The efforts that went into the setting up of polling stations in these troubled areas necessitated attention to detail. These were carried out in the main by district magistrates/collectors and superintendents of police under the general supervision of the Election Commission. It is not known to the public how difficult these duties are or were for our poll officials. Most often teachers and revenue officials, they had to walk long distances over dangerous terrain (with electronic voting machines) in order to set up their stations. Walking became necessary because transportation by road was infinitely more dangerous. In all these cases, these brave civilian officials put duty before life, and in my mind, remain the true heroes of the election.
Voter insecurity was another issue that had to be looked into, for if they did not feel confident enough to come out to vote, the Maoists would have achieved their aim. Equally important, candidates needed to move around for electioneering. The constantly fluid situation did not make for easy movement as the basic precautions they needed to take were being constantly spelt out to them by the district authorities. This was vital, as timely information and putting in place alternative plans very often helped save many lives. Witness the carnage in Bastar on May 25, 2013, when ignoring basic ground rules cost the lives of a number of Congress leaders and security personnel in Bastar, making it one of the most deadly attacks on the political establishment in recent years as far as Naxal-related violence in India is concerned. The prospect of even a single casualty worried me constantly. Therefore, no detail was too small, no travel too inconvenient and 24 hours not time enough to sort out problems. The Commission’s three indefatigable IAS officers, R. Balakrishnan, J.P. Prakash and Vinod Zutshi, were stretched to the extent possible.
We soon realised that a vital requirement was in having helicopters from the Indian Air Force, thereby reducing the need for long and dangerous jungle treks. Their use would also help send police officials where needed, or rescue electoral staff in case of danger. I also wanted two helicopters to be converted into air ambulances.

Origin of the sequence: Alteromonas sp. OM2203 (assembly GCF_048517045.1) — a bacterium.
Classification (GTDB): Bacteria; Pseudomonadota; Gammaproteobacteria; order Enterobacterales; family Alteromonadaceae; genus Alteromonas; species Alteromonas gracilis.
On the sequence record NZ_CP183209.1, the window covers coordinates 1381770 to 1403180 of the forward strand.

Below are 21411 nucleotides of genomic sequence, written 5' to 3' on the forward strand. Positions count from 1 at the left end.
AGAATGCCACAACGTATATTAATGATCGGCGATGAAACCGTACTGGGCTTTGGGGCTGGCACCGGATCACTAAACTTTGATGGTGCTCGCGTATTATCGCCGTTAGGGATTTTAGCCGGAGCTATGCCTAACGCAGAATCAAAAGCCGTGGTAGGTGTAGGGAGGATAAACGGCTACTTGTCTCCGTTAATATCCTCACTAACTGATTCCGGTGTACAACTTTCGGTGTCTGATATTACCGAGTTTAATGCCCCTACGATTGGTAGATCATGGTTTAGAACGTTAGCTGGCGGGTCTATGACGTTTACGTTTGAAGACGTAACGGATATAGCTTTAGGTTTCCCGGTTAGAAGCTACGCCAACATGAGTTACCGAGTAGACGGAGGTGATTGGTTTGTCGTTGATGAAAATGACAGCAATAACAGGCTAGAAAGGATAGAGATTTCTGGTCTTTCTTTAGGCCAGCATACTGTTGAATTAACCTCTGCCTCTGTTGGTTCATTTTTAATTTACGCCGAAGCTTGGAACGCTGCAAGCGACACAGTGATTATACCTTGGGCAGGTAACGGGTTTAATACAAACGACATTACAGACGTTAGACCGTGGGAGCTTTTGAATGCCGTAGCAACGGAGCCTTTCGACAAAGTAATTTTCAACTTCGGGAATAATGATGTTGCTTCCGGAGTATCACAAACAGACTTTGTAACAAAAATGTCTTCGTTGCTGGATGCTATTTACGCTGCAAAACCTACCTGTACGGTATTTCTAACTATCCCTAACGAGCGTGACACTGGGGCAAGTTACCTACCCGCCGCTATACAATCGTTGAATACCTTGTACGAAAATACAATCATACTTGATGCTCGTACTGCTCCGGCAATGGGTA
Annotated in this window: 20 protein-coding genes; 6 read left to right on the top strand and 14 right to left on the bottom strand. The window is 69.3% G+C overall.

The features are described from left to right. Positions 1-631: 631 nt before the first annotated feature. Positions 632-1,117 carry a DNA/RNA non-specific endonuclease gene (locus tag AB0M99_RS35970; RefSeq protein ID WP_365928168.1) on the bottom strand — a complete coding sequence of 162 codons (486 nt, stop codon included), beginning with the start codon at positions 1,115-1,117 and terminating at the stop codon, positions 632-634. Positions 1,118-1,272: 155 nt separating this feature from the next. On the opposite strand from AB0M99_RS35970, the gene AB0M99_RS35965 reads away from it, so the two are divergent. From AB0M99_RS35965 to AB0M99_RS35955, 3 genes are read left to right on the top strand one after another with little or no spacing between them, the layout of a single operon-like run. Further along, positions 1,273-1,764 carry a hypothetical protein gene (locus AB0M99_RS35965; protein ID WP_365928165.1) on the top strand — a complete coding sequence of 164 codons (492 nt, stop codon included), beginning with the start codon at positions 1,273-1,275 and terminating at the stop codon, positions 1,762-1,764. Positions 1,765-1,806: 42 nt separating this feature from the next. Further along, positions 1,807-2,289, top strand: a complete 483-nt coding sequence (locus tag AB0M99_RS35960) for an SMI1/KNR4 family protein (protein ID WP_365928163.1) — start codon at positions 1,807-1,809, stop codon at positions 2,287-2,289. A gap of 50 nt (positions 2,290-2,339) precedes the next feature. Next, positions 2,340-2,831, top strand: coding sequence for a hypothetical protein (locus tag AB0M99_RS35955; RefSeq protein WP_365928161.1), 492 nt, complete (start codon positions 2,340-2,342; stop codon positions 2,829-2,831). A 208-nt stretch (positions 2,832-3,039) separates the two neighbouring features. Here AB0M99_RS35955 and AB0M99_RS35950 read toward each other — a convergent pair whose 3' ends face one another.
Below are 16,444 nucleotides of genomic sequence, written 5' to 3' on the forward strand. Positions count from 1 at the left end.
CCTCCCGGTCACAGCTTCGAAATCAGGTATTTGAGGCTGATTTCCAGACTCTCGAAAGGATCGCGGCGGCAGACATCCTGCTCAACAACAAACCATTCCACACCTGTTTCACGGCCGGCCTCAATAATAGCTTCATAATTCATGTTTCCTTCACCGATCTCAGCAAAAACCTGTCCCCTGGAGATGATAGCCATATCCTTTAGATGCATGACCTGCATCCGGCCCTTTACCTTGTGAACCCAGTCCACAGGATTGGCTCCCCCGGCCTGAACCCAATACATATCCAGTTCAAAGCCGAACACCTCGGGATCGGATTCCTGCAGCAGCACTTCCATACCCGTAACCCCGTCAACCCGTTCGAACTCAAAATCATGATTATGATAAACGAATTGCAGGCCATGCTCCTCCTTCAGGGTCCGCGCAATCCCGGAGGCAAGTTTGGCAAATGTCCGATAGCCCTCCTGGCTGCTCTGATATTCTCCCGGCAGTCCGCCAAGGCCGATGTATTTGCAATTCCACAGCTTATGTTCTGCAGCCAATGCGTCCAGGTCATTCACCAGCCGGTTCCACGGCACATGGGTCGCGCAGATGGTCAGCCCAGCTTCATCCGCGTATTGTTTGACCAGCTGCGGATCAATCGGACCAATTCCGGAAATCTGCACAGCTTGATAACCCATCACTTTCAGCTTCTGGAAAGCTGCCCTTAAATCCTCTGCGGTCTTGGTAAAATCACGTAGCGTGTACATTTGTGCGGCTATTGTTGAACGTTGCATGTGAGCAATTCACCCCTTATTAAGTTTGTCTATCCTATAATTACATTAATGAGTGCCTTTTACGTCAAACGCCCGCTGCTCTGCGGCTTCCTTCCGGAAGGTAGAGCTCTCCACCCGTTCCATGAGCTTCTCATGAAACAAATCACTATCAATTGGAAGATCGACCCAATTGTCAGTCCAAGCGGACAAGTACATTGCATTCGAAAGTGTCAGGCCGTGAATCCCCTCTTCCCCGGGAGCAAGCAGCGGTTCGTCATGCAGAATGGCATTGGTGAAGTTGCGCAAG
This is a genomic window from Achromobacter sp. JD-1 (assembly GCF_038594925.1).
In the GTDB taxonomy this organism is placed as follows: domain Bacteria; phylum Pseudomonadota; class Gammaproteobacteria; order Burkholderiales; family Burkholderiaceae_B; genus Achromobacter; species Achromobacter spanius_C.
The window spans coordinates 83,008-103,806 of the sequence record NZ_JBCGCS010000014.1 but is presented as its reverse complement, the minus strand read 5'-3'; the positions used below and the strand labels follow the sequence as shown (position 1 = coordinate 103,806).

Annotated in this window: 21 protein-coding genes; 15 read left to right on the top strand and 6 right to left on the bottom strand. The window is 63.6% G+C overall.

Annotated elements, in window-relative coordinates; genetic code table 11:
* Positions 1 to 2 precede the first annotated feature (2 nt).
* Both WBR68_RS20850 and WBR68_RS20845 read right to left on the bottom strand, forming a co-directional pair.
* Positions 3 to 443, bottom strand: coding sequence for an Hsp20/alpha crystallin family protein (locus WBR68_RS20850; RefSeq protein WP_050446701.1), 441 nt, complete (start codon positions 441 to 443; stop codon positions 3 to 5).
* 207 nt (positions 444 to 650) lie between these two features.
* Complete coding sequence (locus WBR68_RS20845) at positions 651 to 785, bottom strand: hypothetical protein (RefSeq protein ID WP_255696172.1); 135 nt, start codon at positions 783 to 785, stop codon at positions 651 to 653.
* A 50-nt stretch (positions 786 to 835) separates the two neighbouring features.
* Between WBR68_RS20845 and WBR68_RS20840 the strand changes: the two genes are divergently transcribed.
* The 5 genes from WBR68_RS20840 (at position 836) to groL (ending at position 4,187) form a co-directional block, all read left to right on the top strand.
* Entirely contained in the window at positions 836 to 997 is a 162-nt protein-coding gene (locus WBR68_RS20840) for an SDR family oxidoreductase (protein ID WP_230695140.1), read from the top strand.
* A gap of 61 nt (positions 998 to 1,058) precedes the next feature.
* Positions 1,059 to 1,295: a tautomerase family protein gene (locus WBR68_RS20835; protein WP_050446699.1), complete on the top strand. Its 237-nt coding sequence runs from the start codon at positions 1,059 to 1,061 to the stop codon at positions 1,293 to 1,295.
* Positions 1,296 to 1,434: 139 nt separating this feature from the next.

The initial response was not too encouraging, but when I explained to the authorities how the use of helicopters would play a key role in saving lives, providing deterrence, and ultimately help in strengthening the democratic process, I was able to get almost everything that I needed. The presence of the machines was a strong psychological reassurance. I also acknowledge the efforts of the brave flight crew as well.
Growing threat
Inspite of the many obstacles, including 17 deaths from Maoist attacks in two States, elections were held on time. There was 55 per cent polling in the first phase and 65 per cent in the second. This was quite a good turnout considering the circumstances, and the press commented on the triumph of ballot over bullet. Yet, there were violent incidents and loss of life. These continued immediately after the election process was over, when on May 21, 16 police personnel including five policewomen were gunned down in Gadchiroli district in Maharashtra.
In 2006, the Prime Minister described the naxal threat as the greatest internal security problem that India faced. Between 2006 and 2010, there were an estimated 9,000 incidents in Maoist-dominated States; in the election year of 2009, when there was also an Assembly election in Jharkhand, there were as many as 1,100 incidents.
This internal conflict has deeply affected India’s governance, security, economy and rule of law. In February 2009, the government initiated an Integrated Action Plan. This involves broad and more coordinated operations alongside grass-root economic development projects. However, our track record in understanding this very complex problem has been spasmodic at best. A much more comprehensive, holistic and sustained policy involving across-the-board views particularly within the severely affected States, is long overdue. From the singular point of the conduct of future elections, our reputation as a successful democratic beacon will henceforth depend on the ability of the government to find solutions to this growing problem within our polity.

(Navin B. Chawla, Chief Election Commissioner of India from April 16, 2009 to July 29, 2010, conducted the country’s general election to the 15th Lok Sabha.)